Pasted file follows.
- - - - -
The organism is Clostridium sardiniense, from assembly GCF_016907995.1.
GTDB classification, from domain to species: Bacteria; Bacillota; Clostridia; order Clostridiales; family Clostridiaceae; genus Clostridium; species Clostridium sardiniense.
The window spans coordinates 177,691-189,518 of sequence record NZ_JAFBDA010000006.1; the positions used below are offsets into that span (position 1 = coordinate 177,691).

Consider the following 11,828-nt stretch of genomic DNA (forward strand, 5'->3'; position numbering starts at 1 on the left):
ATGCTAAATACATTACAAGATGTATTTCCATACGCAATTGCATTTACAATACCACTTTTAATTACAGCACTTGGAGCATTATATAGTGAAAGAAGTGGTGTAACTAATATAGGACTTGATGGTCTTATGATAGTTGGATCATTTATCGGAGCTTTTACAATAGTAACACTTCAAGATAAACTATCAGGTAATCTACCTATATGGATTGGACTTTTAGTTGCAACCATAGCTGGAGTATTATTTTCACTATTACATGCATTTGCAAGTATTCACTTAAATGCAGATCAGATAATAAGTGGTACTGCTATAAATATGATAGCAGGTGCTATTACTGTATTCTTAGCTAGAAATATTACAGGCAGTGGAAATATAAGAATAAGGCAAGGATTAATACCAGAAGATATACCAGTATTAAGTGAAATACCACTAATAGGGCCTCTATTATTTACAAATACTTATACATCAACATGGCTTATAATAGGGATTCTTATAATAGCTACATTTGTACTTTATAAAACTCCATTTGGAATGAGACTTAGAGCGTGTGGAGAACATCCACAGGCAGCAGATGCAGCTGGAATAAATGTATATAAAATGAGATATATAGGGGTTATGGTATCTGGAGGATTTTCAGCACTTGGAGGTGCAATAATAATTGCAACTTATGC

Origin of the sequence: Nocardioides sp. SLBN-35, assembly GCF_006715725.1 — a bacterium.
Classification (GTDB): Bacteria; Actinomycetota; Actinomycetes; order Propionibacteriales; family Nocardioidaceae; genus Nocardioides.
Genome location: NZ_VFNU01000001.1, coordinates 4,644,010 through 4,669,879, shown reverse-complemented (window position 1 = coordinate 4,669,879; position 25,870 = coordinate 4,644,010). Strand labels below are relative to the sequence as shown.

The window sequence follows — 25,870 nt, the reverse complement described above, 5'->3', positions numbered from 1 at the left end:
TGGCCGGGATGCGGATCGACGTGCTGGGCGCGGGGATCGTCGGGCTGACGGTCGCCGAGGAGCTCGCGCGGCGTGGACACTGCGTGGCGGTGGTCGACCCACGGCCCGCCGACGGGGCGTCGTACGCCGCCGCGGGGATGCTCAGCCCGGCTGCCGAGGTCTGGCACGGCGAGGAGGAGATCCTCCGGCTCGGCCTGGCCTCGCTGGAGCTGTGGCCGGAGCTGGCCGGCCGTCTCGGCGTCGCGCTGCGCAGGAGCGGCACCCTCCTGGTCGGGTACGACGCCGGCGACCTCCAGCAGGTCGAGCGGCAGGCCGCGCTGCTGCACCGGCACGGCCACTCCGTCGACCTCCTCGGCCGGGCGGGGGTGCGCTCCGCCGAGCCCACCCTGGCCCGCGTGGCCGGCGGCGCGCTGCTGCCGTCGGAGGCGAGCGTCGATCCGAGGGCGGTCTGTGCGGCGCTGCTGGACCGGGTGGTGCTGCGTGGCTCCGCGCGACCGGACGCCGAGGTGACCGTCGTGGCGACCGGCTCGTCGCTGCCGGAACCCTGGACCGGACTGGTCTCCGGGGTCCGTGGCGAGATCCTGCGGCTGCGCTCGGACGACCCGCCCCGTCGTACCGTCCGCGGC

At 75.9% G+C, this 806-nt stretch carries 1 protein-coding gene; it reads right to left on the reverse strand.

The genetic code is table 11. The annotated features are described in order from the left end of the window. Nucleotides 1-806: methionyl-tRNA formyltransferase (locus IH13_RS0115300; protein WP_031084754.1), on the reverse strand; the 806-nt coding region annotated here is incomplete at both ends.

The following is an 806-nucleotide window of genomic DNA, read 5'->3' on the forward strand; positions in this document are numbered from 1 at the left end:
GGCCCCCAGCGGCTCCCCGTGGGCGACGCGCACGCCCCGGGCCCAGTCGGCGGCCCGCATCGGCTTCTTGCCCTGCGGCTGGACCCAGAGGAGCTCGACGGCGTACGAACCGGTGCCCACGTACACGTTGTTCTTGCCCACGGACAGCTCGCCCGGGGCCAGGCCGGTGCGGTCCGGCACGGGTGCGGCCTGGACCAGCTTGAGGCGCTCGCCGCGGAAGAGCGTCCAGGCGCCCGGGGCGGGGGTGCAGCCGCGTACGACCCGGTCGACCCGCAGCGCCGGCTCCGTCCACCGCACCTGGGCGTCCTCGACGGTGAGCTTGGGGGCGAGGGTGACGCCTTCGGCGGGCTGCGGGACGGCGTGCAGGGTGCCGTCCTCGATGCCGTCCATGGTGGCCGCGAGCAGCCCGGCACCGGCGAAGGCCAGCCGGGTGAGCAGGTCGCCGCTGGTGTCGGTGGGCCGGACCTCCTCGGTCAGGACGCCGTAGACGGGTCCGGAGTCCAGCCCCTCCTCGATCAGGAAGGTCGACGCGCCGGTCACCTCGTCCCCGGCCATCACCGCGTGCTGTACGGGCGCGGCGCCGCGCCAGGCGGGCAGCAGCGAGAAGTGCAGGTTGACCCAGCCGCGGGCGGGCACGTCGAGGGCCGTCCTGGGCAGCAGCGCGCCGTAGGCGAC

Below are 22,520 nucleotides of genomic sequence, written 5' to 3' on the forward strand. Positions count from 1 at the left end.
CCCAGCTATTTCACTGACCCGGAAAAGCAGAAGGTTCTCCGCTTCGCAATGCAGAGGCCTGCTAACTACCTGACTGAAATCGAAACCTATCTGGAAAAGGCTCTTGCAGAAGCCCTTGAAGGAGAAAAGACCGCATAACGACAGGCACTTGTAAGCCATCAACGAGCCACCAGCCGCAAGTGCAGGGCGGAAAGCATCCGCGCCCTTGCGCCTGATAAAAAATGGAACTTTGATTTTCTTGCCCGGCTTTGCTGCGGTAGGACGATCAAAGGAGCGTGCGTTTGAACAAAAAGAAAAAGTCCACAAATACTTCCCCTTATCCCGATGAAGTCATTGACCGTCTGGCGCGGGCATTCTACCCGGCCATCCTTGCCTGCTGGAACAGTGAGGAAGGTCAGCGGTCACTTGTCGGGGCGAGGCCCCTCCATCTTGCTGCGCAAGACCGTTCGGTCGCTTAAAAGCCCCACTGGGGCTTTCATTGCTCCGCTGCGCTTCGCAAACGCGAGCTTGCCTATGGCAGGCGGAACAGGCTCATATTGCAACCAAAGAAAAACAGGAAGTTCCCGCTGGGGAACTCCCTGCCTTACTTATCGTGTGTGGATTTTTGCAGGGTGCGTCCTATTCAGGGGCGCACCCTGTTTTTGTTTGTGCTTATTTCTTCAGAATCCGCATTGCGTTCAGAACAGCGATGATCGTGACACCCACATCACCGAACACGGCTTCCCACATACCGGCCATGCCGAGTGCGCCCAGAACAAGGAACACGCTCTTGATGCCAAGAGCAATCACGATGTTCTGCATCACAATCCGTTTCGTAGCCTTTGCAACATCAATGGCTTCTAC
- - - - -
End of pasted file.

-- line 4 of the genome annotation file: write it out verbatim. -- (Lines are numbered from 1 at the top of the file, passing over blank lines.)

Consider the following 11,828-nt stretch of genomic DNA (forward strand, 5'->3'; position numbering starts at 1 on the left):